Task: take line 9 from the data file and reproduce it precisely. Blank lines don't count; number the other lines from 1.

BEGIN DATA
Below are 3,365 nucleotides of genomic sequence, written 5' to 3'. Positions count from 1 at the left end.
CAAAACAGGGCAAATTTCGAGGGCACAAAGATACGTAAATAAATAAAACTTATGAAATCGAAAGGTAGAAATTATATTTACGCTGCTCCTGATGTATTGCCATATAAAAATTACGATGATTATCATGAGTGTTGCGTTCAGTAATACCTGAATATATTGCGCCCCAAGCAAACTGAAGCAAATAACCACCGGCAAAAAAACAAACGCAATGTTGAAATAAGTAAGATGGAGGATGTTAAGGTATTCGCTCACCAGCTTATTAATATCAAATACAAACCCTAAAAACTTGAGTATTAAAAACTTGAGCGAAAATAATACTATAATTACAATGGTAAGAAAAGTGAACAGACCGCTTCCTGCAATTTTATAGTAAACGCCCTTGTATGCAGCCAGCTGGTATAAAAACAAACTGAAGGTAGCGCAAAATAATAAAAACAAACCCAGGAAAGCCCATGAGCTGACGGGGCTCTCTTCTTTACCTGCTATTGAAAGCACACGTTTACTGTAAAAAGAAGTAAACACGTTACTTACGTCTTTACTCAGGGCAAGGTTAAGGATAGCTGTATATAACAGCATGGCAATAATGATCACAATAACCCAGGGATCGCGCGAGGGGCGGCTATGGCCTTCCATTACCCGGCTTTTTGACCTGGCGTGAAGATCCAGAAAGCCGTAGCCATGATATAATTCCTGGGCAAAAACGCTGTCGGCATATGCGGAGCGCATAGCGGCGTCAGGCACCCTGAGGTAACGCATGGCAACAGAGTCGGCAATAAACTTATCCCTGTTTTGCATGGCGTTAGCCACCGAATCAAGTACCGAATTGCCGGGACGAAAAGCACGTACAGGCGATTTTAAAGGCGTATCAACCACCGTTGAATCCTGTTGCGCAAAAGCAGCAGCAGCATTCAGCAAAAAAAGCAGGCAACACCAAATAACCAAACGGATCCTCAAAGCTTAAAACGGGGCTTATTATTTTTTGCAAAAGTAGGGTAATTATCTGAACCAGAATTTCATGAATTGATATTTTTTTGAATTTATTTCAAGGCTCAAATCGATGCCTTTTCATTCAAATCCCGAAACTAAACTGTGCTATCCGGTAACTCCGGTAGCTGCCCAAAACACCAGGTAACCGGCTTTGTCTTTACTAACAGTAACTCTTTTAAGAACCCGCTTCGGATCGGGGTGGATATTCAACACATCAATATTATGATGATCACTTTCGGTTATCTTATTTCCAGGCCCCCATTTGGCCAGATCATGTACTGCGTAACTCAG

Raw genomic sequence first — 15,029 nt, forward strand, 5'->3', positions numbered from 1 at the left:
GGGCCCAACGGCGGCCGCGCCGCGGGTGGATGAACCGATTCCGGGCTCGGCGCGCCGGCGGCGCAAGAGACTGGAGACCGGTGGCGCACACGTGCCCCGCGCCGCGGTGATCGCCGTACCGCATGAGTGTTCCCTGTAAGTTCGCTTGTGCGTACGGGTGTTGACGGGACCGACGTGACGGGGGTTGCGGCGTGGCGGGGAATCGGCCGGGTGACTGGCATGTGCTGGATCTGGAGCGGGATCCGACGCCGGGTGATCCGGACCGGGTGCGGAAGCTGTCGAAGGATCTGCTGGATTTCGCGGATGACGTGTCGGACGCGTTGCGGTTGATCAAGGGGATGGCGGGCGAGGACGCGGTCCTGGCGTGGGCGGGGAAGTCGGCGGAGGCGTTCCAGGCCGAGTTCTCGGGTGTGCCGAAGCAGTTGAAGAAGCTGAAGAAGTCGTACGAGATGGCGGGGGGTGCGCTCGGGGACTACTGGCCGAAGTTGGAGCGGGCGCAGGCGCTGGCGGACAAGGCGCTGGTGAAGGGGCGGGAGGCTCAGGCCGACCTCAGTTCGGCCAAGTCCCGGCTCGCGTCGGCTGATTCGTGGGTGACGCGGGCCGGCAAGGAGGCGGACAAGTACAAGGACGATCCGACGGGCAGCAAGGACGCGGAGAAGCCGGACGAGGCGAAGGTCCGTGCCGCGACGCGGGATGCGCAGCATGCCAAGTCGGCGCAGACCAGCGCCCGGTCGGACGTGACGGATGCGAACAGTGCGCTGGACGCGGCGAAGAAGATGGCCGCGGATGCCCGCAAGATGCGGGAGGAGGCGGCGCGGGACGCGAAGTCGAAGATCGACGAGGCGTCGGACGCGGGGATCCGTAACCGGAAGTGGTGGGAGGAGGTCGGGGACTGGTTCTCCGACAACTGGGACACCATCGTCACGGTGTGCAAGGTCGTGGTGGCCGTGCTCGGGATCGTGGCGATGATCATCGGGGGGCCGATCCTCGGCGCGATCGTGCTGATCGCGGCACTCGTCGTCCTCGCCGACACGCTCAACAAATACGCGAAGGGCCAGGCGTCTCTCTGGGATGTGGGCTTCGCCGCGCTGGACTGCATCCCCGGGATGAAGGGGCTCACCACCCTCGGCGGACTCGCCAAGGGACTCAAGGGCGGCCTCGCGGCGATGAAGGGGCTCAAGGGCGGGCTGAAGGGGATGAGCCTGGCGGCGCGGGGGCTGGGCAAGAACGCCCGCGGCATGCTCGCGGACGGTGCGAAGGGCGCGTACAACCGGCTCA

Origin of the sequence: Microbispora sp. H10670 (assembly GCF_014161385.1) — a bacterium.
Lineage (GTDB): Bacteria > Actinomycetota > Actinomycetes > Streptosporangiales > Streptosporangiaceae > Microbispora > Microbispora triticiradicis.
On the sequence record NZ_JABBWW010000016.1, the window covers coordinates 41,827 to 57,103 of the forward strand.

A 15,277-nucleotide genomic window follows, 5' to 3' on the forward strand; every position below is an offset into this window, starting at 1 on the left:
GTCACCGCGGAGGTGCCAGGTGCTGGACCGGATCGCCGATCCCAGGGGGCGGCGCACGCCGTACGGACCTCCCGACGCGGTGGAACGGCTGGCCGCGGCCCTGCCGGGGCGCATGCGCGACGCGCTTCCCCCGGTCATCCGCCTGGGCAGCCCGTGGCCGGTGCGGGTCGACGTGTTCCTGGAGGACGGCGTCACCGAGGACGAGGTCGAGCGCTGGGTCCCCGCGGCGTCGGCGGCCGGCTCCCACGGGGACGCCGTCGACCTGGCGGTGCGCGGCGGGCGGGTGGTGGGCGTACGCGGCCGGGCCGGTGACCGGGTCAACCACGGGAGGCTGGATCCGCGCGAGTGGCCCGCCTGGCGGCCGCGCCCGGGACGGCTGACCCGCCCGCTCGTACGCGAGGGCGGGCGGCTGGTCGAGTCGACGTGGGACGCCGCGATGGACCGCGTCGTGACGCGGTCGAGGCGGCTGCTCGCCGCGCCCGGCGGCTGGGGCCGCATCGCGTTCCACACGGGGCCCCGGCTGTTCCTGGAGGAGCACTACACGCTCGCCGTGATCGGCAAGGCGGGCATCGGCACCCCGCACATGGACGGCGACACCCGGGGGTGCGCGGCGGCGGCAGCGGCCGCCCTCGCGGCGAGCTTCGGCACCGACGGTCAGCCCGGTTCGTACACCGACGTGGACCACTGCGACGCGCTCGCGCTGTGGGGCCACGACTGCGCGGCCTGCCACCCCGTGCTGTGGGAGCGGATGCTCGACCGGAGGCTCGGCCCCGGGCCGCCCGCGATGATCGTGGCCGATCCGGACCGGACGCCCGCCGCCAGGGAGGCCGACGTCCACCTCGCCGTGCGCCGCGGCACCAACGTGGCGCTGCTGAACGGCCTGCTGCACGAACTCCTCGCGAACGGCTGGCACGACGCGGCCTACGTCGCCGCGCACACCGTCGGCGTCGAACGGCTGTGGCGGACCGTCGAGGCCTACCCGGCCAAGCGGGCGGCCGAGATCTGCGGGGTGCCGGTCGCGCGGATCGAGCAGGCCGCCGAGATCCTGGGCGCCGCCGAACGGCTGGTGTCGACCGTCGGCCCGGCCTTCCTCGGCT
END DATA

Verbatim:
GTCACCGCGGAGGTGCCAGGTGCTGGACCGGATCGCCGATCCCAGGGGGCGGCGCACGCCGTACGGACCTCCCGACGCGGTGGAACGGCTGGCCGCGGCCCTGCCGGGGCGCATGCGCGACGCGCTTCCCCCGGTCATCCGCCTGGGCAGCCCGTGGCCGGTGCGGGTCGACGTGTTCCTGGAGGACGGCGTCACCGAGGACGAGGTCGAGCGCTGGGTCCCCGCGGCGTCGGCGGCCGGCTCCCACGGGGACGCCGTCGACCTGGCGGTGCGCGGCGGGCGGGTGGTGGGCGTACGCGGCCGGGCCGGTGACCGGGTCAACCACGGGAGGCTGGATCCGCGCGAGTGGCCCGCCTGGCGGCCGCGCCCGGGACGGCTGACCCGCCCGCTCGTACGCGAGGGCGGGCGGCTGGTCGAGTCGACGTGGGACGCCGCGATGGACCGCGTCGTGACGCGGTCGAGGCGGCTGCTCGCCGCGCCCGGCGGCTGGGGCCGCATCGCGTTCCACACGGGGCCCCGGCTGTTCCTGGAGGAGCACTACACGCTCGCCGTGATCGGCAAGGCGGGCATCGGCACCCCGCACATGGACGGCGACACCCGGGGGTGCGCGGCGGCGGCAGCGGCCGCCCTCGCGGCGAGCTTCGGCACCGACGGTCAGCCCGGTTCGTACACCGACGTGGACCACTGCGACGCGCTCGCGCTGTGGGGCCACGACTGCGCGGCCTGCCACCCCGTGCTGTGGGAGCGGATGCTCGACCGGAGGCTCGGCCCCGGGCCGCCCGCGATGATCGTGGCCGATCCGGACCGGACGCCCGCCGCCAGGGAGGCCGACGTCCACCTCGCCGTGCGCCGCGGCACCAACGTGGCGCTGCTGAACGGCCTGCTGCACGAACTCCTCGCGAACGGCTGGCACGACGCGGCCTACGTCGCCGCGCACACCGTCGGCGTCGAACGGCTGTGGCGGACCGTCGAGGCCTACCCGGCCAAGCGGGCGGCCGAGATCTGCGGGGTGCCGGTCGCGCGGATCGAGCAGGCCGCCGAGATCCTGGGCGCCGCCGAACGGCTGGTGTCGACCGTCGGCCCGGCCTTCCTCGGCT